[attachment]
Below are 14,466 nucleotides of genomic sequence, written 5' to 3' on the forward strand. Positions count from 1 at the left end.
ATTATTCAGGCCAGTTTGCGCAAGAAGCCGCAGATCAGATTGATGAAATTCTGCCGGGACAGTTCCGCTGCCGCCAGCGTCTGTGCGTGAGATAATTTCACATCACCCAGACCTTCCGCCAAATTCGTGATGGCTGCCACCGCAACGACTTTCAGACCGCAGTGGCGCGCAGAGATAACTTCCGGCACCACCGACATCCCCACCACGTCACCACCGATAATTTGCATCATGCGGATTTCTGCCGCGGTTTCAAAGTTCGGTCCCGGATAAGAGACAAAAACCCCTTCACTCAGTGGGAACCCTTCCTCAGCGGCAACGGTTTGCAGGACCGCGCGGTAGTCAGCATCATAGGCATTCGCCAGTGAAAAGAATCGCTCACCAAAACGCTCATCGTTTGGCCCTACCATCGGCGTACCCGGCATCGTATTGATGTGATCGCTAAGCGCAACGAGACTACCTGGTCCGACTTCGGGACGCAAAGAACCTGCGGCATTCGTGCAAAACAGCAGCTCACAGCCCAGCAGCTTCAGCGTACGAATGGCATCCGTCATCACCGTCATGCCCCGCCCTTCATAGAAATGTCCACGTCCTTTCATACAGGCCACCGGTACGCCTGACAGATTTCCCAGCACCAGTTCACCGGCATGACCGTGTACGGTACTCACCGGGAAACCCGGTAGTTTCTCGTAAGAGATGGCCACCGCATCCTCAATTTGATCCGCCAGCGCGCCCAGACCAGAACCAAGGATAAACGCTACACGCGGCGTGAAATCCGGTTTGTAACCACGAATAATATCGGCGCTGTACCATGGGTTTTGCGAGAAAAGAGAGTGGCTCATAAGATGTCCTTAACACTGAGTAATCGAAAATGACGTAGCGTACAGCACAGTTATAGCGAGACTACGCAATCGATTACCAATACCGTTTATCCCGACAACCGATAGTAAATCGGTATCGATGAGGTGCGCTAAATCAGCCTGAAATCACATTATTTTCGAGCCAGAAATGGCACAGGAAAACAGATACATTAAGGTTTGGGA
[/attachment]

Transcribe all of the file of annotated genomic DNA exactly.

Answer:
Below are 14,466 nucleotides of genomic sequence, written 5' to 3' on the forward strand. Positions count from 1 at the left end.
ATTATTCAGGCCAGTTTGCGCAAGAAGCCGCAGATCAGATTGATGAAATTCTGCCGGGACAGTTCCGCTGCCGCCAGCGTCTGTGCGTGAGATAATTTCACATCACCCAGACCTTCCGCCAAATTCGTGATGGCTGCCACCGCAACGACTTTCAGACCGCAGTGGCGCGCAGAGATAACTTCCGGCACCACCGACATCCCCACCACGTCACCACCGATAATTTGCATCATGCGGATTTCTGCCGCGGTTTCAAAGTTCGGTCCCGGATAAGAGACAAAAACCCCTTCACTCAGTGGGAACCCTTCCTCAGCGGCAACGGTTTGCAGGACCGCGCGGTAGTCAGCATCATAGGCATTCGCCAGTGAAAAGAATCGCTCACCAAAACGCTCATCGTTTGGCCCTACCATCGGCGTACCCGGCATCGTATTGATGTGATCGCTAAGCGCAACGAGACTACCTGGTCCGACTTCGGGACGCAAAGAACCTGCGGCATTCGTGCAAAACAGCAGCTCACAGCCCAGCAGCTTCAGCGTACGAATGGCATCCGTCATCACCGTCATGCCCCGCCCTTCATAGAAATGTCCACGTCCTTTCATACAGGCCACCGGTACGCCTGACAGATTTCCCAGCACCAGTTCACCGGCATGACCGTGTACGGTACTCACCGGGAAACCCGGTAGTTTCTCGTAAGAGATGGCCACCGCATCCTCAATTTGATCCGCCAGCGCGCCCAGACCAGAACCAAGGATAAACGCTACACGCGGCGTGAAATCCGGTTTGTAACCACGAATAATATCGGCGCTGTACCATGGGTTTTGCGAGAAAAGAGAGTGGCTCATAAGATGTCCTTAACACTGAGTAATCGAAAATGACGTAGCGTACAGCACAGTTATAGCGAGACTACGCAATCGATTACCAATACCGTTTATCCCGACAACCGATAGTAAATCGGTATCGATGAGGTGCGCTAAATCAGCCTGAAATCACATTATTTTCGAGCCAGAAATGGCACAGGAAAACAGATACATTAAGGTTTGGGA